Friday, 01 August 2014 13:11

Are We Gateways to Hope for Our Returning Warriors?

Written by  Nancy W. Thomas, M.A., N.C.C., C.C.M.H.C., L.P.C.
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I was raised as the daughter of an Army officer.  He was my hero and a highly decorated warrior of WWII, Korea and Viet Nam.  He was a successful officer and businessman and enjoyed the pleasure of family, many friends, and multiple projects and adventures.


As with most WWII era veterans, he did not talk a lot about his war time experiences until later in my life.  I often wondered how he survived three combat experiences without developing PTSD.  Even now, his endurance, optimism and confidence inspire me to meet life’s challenges. 


Alabama will have over 20,000 returning warriors by 2015.  Veteran friendly faith communities, clinicians and clergy can provide healing sanctuaries for our warriors through ceremonies, rituals, support and encouragement. 


Recently research has renewed interest in the role of spirituality in resiliency.  Despair significantly increases when spirituality is lost and warriors are at much greater risk for poor outcomes. Combat experiences may leave invisible wounds of war unknown to the rest of us. Invisible and deep spiritual wounds are not easily addressed in the secular world. 



“We have been called to heal wounds, to unite what has fallen apart, and to bring home those who have lost their way.” ? Francis of Assisi


Rita Nakashima Brock and Gabriella Lettini describe moral injury inIn Soul Repair: Recovering from Moral Injury, as a violation of warriors’ core moral beliefs during combat leading them to have negative self-images.  Warriors with moral injury find their world unreliable, void of meaning and they may question their humanity.


We are reminded that Paul experienced pressure beyond his ability to endure leading him to rely on God again and again in his ministry, but clearly discussed in his letter to the Corinthians.



8b We were under great pressure, far beyond our ability to endure, so that we despaired of life itself. 9 Indeed, we felt we had received the sentence of death. But this happened that we might not rely on ourselves but on God, who raises the dead. 10He has delivered us from such a deadly peril, and he will deliver us again. On him we have set our hope that he will continue to deliver us, 11as you help us by your prayers. Then many will give thanks on our behalf for the gracious favor granted us in answer to the prayers of many.

II Corinthians 1: 8-11 (RSV)



Paul spoke of how Titus came along side of him and lifted him out of worry to tranquility with encouragement. I find the wording in II Corinthians 7:5-7 of The Message so touching.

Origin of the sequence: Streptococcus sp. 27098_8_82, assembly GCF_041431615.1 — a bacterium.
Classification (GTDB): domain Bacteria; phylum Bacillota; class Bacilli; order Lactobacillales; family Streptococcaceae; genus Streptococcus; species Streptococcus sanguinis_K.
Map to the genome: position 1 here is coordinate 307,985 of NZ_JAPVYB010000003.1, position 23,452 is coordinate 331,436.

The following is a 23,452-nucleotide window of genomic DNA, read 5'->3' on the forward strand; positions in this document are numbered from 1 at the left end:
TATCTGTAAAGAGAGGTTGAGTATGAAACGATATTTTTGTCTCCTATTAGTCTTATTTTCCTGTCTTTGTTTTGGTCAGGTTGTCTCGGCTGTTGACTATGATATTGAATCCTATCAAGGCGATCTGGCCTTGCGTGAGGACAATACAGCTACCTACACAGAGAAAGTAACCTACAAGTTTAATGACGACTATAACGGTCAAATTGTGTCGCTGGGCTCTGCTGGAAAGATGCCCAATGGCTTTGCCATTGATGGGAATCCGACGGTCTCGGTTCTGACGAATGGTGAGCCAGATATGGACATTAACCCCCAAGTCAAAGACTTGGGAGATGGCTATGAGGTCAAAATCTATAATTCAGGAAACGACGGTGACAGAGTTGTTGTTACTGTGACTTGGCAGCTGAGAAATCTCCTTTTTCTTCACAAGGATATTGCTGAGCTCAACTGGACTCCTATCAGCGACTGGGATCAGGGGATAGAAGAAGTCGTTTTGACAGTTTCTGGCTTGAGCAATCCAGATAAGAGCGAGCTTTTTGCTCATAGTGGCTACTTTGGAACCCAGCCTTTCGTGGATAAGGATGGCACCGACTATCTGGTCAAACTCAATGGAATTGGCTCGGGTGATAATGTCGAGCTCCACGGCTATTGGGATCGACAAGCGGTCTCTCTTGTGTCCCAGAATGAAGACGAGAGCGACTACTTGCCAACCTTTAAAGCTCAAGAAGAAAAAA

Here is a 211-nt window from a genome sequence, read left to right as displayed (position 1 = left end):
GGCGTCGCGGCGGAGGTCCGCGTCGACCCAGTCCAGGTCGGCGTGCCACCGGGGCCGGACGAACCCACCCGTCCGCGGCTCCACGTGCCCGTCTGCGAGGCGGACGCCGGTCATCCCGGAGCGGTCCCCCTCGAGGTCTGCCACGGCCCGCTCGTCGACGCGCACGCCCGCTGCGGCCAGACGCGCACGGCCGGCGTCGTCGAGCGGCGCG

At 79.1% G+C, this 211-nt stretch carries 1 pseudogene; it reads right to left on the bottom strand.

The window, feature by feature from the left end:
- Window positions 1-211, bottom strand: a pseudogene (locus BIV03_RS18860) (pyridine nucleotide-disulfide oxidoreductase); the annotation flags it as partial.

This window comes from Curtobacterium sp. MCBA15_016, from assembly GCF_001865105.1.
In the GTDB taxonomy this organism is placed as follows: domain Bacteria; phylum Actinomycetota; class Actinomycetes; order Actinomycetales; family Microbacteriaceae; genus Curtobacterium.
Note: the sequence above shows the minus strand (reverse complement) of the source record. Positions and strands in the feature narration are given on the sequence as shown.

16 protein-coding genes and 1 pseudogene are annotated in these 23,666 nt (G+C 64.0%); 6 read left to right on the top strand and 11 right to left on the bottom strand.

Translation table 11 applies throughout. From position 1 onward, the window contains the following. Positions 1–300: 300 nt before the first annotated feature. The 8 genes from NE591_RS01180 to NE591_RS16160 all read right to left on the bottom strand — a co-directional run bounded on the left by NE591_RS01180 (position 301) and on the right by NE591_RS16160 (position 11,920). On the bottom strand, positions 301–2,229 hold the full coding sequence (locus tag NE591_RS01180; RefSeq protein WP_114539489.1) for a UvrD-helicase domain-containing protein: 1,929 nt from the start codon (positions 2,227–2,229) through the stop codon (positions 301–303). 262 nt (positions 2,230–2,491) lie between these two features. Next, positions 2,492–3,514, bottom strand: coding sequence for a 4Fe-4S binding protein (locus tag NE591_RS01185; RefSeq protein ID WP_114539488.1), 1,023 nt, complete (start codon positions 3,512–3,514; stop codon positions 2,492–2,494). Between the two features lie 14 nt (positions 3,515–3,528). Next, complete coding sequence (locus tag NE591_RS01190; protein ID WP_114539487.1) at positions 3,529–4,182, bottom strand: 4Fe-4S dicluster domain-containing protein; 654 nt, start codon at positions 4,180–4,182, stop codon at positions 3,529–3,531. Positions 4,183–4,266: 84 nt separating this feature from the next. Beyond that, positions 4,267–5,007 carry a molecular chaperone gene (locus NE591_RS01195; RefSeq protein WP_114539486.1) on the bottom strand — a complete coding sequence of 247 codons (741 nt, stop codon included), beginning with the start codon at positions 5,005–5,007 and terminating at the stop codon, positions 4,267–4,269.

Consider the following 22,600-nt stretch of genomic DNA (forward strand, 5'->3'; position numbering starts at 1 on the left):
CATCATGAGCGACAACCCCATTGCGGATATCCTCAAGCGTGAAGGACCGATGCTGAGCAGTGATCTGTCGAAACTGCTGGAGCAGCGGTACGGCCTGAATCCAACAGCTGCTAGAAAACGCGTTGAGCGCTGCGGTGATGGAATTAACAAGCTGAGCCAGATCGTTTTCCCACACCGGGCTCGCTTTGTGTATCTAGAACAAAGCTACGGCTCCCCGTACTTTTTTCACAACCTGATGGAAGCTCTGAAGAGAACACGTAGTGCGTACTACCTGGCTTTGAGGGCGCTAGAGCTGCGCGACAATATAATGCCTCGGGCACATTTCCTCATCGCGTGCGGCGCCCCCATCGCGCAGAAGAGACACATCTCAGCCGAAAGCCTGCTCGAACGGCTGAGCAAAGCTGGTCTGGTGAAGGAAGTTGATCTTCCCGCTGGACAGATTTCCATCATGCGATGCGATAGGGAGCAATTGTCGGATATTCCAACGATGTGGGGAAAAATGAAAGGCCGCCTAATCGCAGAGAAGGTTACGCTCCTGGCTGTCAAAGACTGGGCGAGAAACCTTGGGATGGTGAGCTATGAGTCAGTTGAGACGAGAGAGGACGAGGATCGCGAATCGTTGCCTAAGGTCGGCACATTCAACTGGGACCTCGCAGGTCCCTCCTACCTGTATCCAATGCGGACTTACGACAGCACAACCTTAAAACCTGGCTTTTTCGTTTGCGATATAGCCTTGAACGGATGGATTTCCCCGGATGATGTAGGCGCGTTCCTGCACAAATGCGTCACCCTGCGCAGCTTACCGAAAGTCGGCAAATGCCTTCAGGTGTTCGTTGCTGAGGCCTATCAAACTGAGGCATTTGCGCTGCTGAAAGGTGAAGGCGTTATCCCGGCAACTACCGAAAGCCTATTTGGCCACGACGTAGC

Then the God who lifts up the downcast lifted our heads and our hearts with the arrival of
Titus. We were glad just to see him, but the true reassurance came in what he told us about you: how much you cared, how much you grieved, how concerned you were for me. I went from worry to tranquility in no time!



Titus is a perfect example of how the Holy Spirit equips us for the ministry of reconciliation to those who are suffering, making us Ambassadors for Christ!  Again in Corinthians Paul reassures that God is equipping us for this ministry.



So if anyone is in Christ, there is a new creation: everything old has passed away; see, everything has become new! 18 All this is from God, who reconciled us to himself through Christ, and has given us the ministry of reconciliation; 19 that is, in Christ God was reconciling the world to himself, [d] not counting their trespasses against them, and entrusting the message of reconciliation to us. 20 So we are ambassadors for Christ, since God is making his appeal through us.  

II Corinthians 5:17-20 (NRSV)



Fortunately, Gateway to Hope: Breaking the Stigma of Moral Injury will be taking place September 9-10 at First United Methodist Church in Montgomery.  Gateway to Hope seeks to educate clergy, lay ministers, mental health and other health care professionals about the spiritual wounds of war and the faith community’s moral and spiritual responsibility to support their recovery.  The two-day conference will equip the “first responders” to provide pastoral and mental health care as they reintegrate into the civilian world.  Has someone come along side of you like Titus?  Will you pay it forward?  Will you be a comfort to others?                         



3 Praise be to the God and Father of our Lord Jesus Christ, the Father of compassion and the God of all comfort, 4 who comforts us in all our troubles, so that we can comfort those in any trouble with the comfort we ourselves receive from God.  II Corinthians 1:3-4 (NIV)



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